We know that the Indian government employees of all ranks are appointed for the life till they retire from service after reaching the age of 60 years of age. It is next to impossible to remove the government officials due to the complicated procedures of removal and the Constitutional protection given to them. So, the easy option to remove the thorn is "TRANSFER". The message goes for the executive wing loud and clear and without the cacophony of condemnation.

Granted that executive has failed many times and they are equally responsible for the rot that prevails in the country today. Most of them are not performing up to the mark and there is no easy way to put them straight. These parasites can't be easily removed on the ground of incompetence and inefficiency as it is a very complicated and time consuming procedure. There are some provisions is the law and following them a government officer can be dismissed on the grounds of crime and corruption, but it's a tardy errand. Hence, many government officers work only when there is some illegal gratification in sight and they end up when their tenure completes.

However, the officers with honesty and integrity are being suffocated in the miasma that surrounds the system. Today transfer is used to punish the upright officer who refuses to bow low.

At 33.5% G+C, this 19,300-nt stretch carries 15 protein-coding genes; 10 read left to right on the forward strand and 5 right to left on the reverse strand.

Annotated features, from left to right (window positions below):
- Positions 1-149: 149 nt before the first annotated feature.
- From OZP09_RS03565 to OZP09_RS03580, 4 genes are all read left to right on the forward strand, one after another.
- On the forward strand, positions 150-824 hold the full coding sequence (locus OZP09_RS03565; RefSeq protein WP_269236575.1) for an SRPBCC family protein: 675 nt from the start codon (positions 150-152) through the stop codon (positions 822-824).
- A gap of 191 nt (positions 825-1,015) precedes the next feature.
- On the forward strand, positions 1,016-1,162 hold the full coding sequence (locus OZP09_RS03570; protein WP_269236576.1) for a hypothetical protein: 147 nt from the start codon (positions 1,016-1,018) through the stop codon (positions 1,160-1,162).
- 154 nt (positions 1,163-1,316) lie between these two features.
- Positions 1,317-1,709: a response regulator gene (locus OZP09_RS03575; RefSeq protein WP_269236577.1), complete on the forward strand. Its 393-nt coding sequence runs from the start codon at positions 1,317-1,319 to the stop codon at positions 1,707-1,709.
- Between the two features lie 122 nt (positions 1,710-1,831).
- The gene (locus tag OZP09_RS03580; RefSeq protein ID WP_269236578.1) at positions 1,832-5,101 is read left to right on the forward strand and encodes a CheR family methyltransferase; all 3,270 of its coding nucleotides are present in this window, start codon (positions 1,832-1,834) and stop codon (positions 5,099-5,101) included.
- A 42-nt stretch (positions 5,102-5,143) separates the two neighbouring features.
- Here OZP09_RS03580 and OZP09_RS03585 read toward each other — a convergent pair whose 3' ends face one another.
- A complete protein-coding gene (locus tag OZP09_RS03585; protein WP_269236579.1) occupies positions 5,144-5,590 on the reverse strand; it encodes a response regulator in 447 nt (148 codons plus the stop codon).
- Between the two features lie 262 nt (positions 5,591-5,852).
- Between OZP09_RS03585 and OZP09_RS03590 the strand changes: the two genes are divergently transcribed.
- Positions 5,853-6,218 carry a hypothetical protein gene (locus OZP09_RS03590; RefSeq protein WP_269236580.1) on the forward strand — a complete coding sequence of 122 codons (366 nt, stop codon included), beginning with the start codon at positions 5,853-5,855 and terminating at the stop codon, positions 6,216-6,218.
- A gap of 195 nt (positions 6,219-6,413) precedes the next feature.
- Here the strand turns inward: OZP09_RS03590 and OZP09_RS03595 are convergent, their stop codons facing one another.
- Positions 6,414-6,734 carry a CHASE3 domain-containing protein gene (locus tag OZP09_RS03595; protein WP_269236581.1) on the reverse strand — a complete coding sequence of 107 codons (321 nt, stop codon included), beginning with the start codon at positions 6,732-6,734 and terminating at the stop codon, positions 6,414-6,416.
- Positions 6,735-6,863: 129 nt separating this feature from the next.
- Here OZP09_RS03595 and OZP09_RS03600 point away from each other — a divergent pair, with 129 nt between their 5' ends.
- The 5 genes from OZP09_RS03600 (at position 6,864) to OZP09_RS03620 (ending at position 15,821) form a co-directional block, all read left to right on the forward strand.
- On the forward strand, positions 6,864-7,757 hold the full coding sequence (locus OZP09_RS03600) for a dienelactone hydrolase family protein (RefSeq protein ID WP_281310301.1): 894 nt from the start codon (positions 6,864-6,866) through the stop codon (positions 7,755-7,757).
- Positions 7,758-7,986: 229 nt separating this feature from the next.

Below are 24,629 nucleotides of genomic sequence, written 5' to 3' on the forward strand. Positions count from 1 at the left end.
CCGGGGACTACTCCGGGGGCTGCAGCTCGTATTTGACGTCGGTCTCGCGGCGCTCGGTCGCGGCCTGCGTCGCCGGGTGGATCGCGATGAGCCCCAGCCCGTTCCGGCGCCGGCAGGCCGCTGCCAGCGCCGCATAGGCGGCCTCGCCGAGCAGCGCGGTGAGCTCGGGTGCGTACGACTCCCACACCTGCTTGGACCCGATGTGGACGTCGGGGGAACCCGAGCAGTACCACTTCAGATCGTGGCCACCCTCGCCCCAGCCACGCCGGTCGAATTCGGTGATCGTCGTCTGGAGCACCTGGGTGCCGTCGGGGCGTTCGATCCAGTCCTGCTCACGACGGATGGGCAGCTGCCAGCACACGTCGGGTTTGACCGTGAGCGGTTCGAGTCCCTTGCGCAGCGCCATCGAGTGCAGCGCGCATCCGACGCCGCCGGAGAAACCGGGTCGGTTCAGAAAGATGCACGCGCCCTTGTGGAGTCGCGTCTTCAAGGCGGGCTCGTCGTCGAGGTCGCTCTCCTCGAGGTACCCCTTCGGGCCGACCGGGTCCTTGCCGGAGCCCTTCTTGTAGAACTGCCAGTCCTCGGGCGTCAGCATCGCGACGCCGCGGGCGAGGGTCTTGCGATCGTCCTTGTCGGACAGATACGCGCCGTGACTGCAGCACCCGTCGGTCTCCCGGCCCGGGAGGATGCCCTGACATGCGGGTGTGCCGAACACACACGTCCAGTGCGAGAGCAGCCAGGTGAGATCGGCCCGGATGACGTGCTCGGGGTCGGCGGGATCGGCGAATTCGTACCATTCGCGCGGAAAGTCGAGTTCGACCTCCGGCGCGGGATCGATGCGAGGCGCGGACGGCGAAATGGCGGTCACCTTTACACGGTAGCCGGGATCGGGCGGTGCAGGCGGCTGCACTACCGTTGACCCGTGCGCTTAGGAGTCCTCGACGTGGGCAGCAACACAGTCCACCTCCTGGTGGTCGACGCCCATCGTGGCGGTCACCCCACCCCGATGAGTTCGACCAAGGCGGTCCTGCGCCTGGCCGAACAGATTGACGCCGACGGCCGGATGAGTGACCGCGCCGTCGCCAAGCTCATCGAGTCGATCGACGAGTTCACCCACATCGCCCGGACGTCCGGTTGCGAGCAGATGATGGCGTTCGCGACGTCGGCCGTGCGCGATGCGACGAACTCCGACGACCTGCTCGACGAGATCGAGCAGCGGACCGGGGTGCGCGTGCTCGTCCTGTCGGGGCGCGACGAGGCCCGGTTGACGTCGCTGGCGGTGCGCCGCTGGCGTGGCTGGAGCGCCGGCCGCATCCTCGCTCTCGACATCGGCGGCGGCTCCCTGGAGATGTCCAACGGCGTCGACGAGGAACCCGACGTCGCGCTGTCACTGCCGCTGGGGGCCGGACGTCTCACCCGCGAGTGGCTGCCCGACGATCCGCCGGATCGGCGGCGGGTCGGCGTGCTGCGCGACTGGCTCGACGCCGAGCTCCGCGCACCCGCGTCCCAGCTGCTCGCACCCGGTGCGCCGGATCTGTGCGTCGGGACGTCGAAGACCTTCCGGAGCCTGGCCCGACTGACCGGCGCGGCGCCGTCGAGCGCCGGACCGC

After a video of Shrestha Thakur went viral last week, there was much applause for her bravado and sense of duty. Her transfer comes as a bolt from the blue.

The brave cop Thakur wrote on her Facebook account on July 2 that she was happy about the transfer and sees it "as a reward for my good work". Giving the post a poetic turn, she wrote, "Jahaan bhi jayega, roshni lutaega. Kisi chirag ka apna makaan nai hota (Wherever it is kept, it will spread its light; a lamp does not have a home of its own). Got transfer to bhraich, it's nepal border, don't worry my friends I am happy..I accept it as a reward for my good work. .u all are invited to Bahraich."

Editorial NOTE: This article is categorized under Opinion Section. The views expressed in this article are solely those of the author and do not necessarily represent the views of In case you have a opposing view, please click here to share the same in the comments section.